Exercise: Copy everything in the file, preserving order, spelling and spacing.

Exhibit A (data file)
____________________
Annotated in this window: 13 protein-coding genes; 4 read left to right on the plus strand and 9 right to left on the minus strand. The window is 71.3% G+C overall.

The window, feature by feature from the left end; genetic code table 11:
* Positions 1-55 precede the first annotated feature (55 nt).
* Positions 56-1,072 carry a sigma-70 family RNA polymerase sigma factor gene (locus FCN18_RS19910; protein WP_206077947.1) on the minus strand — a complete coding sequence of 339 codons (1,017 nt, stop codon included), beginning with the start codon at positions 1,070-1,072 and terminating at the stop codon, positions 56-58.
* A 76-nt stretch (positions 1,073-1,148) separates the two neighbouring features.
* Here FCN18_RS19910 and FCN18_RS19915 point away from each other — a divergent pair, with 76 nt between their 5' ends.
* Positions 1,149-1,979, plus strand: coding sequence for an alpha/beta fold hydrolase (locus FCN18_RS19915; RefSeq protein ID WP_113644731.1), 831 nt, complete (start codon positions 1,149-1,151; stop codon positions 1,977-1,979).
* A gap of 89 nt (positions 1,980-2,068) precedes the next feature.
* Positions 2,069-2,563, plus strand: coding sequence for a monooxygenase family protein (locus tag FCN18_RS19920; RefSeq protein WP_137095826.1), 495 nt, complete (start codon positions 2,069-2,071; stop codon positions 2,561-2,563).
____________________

Annotated in this window: 13 protein-coding genes; 4 read left to right on the plus strand and 9 right to left on the minus strand. The window is 71.3% G+C overall.

The window, feature by feature from the left end; genetic code table 11:
* Positions 1-55 precede the first annotated feature (55 nt).
* Positions 56-1,072 carry a sigma-70 family RNA polymerase sigma factor gene (locus FCN18_RS19910; protein WP_206077947.1) on the minus strand — a complete coding sequence of 339 codons (1,017 nt, stop codon included), beginning with the start codon at positions 1,070-1,072 and terminating at the stop codon, positions 56-58.
* A 76-nt stretch (positions 1,073-1,148) separates the two neighbouring features.
* Here FCN18_RS19910 and FCN18_RS19915 point away from each other — a divergent pair, with 76 nt between their 5' ends.
* Positions 1,149-1,979, plus strand: coding sequence for an alpha/beta fold hydrolase (locus FCN18_RS19915; RefSeq protein ID WP_113644731.1), 831 nt, complete (start codon positions 1,149-1,151; stop codon positions 1,977-1,979).
* A gap of 89 nt (positions 1,980-2,068) precedes the next feature.
* Positions 2,069-2,563, plus strand: coding sequence for a monooxygenase family protein (locus tag FCN18_RS19920; RefSeq protein WP_137095826.1), 495 nt, complete (start codon positions 2,069-2,071; stop codon positions 2,561-2,563).